Tuesday, April 28, 2009

Student Experts vs. Parents

Parents came in and challenged my students to a battle on Tuesday, April 28th. By the end, six parents were able to make it although they couldn't all make it for the very start of the session. Most students chose to pair up with their parents instead of trying to play against them because the adults didn't know the rules very well, if they knew them at all.

Everyone had fun and several times I heard parents comment on how well the kids understand the complex strategies that go into playing Memoir '44. It was fun to watch students explain the rules and explain strategies to their parents.

I chose a relatively simple battle to set up and one that has a good balance of interesting terrain and units but wouldn't overwhelm the parents too much. We played Operation Goodwood. We had enough time for almost every table to switch sides and play both the Axis and Allied side.

The results were mixed and so was the level of parent involvement in the decision-making process. Some parents sat and watched their child play, asking questions about the game or the kid's thinking. Other parents acted more like a teammate and they discussed strategy before each turn. Both methods worked and I was excited for the students to have a chance to show off Memoir '44 and demonstrate how good they are at the game. All of the parents were very impressed and several asked me where they can buy the game to continue playing at home!

Thursday, April 23, 2009

The Allies Make it Through Hedgerow Hell

The Memoir '44 Club played its last Overlord Battle of the year today. It's actually only our second Overlord Battle (Omaha Beach was our first) but the students were much better about following the rules and knowing what to do.

The boys on both teams chose to be the Field Generals, while the girls were happy to act as Commander-in-Chiefs. Once the battle was set up, an easy task since it's a pre-printed map, we started in. The Allies tried to break out of the Normandy beachhead in this battle and make their way through Hedgerow Hell, hence the name of the scenario.

In a close battle, the Allied pulled out the win with a score of 13 - 10. Both sides were a little surprised the Allies won, but everyone had a lot of fun. Once again students told each other they were going to get this expansion, but I was just happy to see an improved understanding of Overlord tactics and rules.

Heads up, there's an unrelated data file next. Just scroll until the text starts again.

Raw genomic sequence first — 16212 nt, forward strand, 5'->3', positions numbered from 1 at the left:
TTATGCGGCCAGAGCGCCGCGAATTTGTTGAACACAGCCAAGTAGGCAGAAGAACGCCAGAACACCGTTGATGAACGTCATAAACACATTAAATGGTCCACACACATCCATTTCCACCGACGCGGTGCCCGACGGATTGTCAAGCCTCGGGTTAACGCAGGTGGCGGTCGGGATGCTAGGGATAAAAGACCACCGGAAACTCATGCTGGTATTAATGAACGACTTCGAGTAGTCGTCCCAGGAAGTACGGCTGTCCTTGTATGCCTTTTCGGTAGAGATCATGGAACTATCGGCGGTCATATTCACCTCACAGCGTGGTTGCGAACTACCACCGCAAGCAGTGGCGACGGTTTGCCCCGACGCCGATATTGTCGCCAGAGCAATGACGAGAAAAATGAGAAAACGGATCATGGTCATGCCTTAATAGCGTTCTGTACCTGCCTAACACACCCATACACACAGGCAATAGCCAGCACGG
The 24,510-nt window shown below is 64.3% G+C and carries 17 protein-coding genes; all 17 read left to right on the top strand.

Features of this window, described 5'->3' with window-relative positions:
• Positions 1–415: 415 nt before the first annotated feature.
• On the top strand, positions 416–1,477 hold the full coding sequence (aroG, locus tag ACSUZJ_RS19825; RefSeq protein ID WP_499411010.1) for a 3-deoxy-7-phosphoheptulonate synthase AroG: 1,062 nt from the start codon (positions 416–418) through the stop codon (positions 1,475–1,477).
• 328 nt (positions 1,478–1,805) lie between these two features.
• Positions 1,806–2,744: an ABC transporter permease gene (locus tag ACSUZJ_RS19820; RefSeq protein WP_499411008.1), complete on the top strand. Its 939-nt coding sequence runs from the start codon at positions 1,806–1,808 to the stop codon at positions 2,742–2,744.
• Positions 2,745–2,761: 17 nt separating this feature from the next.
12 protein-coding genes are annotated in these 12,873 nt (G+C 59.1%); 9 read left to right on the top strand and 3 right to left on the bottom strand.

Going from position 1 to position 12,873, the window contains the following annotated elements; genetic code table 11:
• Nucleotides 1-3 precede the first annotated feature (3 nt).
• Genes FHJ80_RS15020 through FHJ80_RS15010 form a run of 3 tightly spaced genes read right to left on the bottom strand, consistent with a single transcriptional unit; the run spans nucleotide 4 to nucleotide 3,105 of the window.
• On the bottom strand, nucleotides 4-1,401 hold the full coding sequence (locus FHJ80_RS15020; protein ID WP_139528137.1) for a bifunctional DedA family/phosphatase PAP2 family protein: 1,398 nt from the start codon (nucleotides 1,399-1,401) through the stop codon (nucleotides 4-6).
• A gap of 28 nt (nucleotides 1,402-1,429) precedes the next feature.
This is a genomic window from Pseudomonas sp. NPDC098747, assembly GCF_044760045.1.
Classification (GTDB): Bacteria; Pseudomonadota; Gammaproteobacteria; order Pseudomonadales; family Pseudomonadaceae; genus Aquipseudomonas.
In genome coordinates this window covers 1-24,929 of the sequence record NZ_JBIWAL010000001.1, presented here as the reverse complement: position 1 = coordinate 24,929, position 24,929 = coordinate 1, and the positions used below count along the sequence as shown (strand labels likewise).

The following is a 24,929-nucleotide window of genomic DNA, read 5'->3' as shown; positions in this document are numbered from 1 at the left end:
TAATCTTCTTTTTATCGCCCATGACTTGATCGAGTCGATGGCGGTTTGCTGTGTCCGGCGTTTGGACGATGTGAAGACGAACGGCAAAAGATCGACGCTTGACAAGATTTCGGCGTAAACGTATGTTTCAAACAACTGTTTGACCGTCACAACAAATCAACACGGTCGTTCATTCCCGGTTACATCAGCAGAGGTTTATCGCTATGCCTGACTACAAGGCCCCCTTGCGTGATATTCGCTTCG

Next week some parents are coming in to challenge their kids to a Memoir '44 showdown. It'll be experience against age!

Tuesday, April 21, 2009

Introducing the Air Pack - Mightier Yet!

Today we played with the Air Pack for the first time and the kids loved it! I heard at least half the group vow that they were buying it as soon as they could, which might be a while given that they also want to buy the Terrain Pack, the Pacific Theater, and the Campaign Bag.

We played a battle of my own creation called Orel. It actually takes place on the Eastern Front around the same time as Kursk (the largest tank battle ever). I chose it because it is a well balanced scenario that allows for the use of lots of planes. I took the opportunity to quickly explain how the Russians were connected with the Western Allies we've been learning about before we launched into the battle.

It took a while for the students to learn the Air Rules and I actually simplified them for this first scenario. We limited the planes to only Strafing enemy units in stead of allowing Ground Interdiction because that might have been too much. As it was, I was still busy the whole time fielding questions and clarifying the rules. By the end of the day though, most of the students understood how the planes worked and at least one team used their Messerschmitt with devastating efficiency. They managed to take out three full armor units before succumbing to an Air Check roll (being shot down).

As our club winds down this year (we have three more sessions), my students are already talking about plans and hopes for next year. Kids were asking if we'll be able to play with the Air Pack again next year or if we can use some of the other planes in battles next year. It's encouraging to hear them talk about the club like that because it confirms that the Memoir '44 Club is something they want to do. Spending an extra hour and a half at school every Tuesday and Thursday is a big time commitment and it would seem my students are prepared to make the same commitment next year.

Friday, April 17, 2009